Influenza on the rise in Walker County

As the malls fill and kids return home for the holidays, the likelihood of contracting the flu virus increases. 

According to the Center for Disease Control, over 48.8 million people have contracted the flu virus in the U.S., with over 79,400 deaths. In fact, the flu is the sixth leading cause of death, with children, those with weakened immune systems and the elderly being the most at risk. However, each year a vaccine is developed to address the specific strain of flu spreading, which saves lives every year.

“This flu season began very early. We started to see cases in August, and as people crowd into malls and spend more time inside, there will be many more cases,” Huntsville Memorial Hospital emergency room medical director Stephen Antwi said. “The best way to prevent illness from the flu is to get vaccinated.”

The CDC reports that flu activity has been detected in 30 states across the U.S., including Texas this year. The World Health Organization and its Global Influenza Surveillance and Response System (GISRS) recently met to study the flu strain and develop a vaccine to tackle the problem. An executive order issued by the President also called for a task force and the creation of a more comprehensive vaccine.

“When the weather is cooler and there is more moisture in the air, we see an increase in the flu,” Antwi added. “Particles in the virus attach to respiratory cells and mutate, which is why there are new strains each year. The CDC constantly surveys the flu and identify the different strains, which may contain more than one type of virus. They identify the most likely strain to present and develop a vaccine accordingly.”

Each year the virus mutates and may become resistant to previous vaccines, which is why a new vaccine is manufactured for the specific strain. According to Antwi, the strain of the flu seen in Walker County, known as Type A, causes respiratory infections, which present as a cough and mucus. However, there has been cases of Type B, which presents as a gastrointestinal disease, with diarrhea and vomiting.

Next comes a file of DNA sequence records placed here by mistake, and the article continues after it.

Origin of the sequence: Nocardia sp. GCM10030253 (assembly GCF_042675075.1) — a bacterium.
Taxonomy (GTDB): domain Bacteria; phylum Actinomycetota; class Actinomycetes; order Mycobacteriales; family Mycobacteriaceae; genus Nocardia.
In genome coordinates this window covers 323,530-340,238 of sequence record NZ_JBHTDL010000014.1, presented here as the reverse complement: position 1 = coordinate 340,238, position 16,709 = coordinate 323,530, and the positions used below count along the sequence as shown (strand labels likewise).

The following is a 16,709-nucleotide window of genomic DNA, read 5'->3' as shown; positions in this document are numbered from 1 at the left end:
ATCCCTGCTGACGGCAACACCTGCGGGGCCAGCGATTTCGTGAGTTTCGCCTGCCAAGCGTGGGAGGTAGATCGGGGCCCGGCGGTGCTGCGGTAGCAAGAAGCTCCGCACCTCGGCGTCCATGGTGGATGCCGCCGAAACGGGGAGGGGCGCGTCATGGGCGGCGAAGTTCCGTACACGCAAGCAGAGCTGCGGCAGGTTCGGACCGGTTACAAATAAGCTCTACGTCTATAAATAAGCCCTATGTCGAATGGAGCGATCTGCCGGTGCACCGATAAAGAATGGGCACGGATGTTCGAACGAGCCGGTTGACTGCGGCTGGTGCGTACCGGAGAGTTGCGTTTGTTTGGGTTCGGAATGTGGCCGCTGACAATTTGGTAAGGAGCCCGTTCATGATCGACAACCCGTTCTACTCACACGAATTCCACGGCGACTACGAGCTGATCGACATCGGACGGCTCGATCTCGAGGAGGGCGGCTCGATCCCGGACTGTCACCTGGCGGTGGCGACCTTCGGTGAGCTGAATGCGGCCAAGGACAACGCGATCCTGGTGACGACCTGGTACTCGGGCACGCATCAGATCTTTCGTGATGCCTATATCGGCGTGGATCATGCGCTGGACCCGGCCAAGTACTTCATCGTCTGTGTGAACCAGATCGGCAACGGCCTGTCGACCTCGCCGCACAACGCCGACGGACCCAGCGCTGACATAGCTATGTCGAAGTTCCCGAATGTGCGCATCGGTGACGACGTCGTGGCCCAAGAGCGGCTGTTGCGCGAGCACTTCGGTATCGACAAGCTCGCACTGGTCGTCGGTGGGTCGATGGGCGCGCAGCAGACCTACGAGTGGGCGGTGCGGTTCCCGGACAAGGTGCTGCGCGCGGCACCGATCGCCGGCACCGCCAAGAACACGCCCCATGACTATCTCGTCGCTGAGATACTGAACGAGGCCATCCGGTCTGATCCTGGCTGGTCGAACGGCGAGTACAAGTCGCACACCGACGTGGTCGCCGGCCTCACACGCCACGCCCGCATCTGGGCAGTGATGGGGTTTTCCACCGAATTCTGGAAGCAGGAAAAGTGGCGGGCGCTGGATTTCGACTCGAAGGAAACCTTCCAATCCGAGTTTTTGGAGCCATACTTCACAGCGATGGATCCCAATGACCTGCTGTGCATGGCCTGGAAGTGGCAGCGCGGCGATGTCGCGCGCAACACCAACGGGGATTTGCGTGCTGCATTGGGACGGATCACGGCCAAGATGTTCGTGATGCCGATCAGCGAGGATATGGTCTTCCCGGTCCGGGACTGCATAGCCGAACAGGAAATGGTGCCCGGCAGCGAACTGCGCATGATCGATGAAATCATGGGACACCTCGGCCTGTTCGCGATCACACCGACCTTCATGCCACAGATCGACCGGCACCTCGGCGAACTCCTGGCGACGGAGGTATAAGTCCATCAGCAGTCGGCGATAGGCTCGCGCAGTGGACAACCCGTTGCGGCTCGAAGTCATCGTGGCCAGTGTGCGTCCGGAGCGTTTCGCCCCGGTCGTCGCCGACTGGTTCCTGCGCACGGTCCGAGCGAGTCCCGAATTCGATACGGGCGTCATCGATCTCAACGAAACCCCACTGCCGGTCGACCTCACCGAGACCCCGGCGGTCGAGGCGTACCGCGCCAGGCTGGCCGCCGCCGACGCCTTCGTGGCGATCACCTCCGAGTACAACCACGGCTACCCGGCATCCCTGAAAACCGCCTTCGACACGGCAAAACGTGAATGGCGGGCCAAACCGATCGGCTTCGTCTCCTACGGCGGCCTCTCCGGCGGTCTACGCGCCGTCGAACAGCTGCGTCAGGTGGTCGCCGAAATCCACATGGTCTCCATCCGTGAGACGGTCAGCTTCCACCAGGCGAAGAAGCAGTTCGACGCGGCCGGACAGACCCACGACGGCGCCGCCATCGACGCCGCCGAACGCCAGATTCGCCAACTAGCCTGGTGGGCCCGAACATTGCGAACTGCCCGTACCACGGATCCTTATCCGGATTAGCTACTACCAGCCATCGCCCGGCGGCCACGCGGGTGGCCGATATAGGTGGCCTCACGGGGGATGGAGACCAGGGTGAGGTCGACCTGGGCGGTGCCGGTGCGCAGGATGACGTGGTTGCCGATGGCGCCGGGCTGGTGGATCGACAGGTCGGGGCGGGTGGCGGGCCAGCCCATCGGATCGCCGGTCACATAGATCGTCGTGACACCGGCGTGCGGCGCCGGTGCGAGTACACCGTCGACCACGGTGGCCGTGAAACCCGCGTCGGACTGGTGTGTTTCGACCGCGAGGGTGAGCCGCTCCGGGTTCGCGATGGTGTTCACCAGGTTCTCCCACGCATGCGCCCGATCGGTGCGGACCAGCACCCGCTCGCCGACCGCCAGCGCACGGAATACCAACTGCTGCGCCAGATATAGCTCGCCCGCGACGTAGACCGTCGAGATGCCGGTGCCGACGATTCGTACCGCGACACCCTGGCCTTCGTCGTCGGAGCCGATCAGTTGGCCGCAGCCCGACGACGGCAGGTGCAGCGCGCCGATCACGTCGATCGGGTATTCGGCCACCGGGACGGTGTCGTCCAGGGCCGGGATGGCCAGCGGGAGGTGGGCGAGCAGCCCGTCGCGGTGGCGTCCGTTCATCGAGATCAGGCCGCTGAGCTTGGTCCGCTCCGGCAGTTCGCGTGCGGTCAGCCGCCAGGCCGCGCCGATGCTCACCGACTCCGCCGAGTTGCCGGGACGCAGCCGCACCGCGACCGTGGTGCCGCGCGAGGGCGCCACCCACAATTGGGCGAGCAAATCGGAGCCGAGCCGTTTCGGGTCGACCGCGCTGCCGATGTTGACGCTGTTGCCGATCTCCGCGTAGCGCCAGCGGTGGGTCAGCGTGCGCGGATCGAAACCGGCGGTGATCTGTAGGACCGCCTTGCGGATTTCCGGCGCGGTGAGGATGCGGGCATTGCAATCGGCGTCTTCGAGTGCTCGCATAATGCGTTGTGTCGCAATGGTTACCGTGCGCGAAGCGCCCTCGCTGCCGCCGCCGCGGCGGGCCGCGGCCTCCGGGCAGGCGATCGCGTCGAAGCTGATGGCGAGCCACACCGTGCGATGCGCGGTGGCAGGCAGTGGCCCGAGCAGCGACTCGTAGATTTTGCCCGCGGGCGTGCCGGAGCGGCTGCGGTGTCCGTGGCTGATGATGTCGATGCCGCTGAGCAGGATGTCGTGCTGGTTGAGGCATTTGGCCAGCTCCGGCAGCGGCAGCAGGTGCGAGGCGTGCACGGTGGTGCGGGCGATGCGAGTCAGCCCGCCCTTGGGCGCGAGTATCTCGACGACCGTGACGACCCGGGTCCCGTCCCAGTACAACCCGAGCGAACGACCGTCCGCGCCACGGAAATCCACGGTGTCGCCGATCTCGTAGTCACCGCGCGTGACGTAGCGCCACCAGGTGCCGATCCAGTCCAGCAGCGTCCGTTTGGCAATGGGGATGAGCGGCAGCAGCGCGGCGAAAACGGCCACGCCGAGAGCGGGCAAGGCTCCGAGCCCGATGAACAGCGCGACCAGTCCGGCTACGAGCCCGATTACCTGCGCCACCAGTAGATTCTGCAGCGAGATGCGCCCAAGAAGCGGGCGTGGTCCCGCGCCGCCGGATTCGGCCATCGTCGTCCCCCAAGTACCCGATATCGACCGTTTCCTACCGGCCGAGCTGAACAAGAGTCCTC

“When cases of the flu are studied and identified, the CDC traces it back to the origin, which is why we have had named flus like swine flu and bird flu in the past,” Antwi said. “We have seen Type A flu at a 5-to-1 rate over Type B. There is always some overlap, but Type A is much more prevalent this year, which is especially risky for those with per-existing respiratory issues.”

According to Antwi, the best way to prevent infection is to wash your hands, clean surfaces that may have come into contact with and to carry hand sanitizer. It is also important to consider staying home when you are sick, covering your mouth and nose when you cough, or sneeze and refrain from touching your nose, eyes or face. It is also suggested that those in nursing homes or daycares take extra precaution and sanitize the areas regularly.

“The more prevention we take, the more likely it is for us to refrain from spreading the flu,” Antwi added. “Of course, the number one way to prevent the flu is through the vaccine. Hygiene is also very effective in prevention.”

If one becomes sick with the flu, it is important to know the difference between a virus and a bacterial infection. The flu is a virus which is treated with the prescription Tamiflu and not with antibiotics. Additionally, many over the counter drugs will mask symptoms, but not treat the illness, so it is important to receive medical attention.

“I cannot stress enough to get yourself vaccinated against the flu,” Antwi said. “Even healthy adults can become very ill and spend time in the hospital or even die. The flu is not something to take lightly.”

Flu vaccines are available through your doctor or at any local pharmacy through the Spring.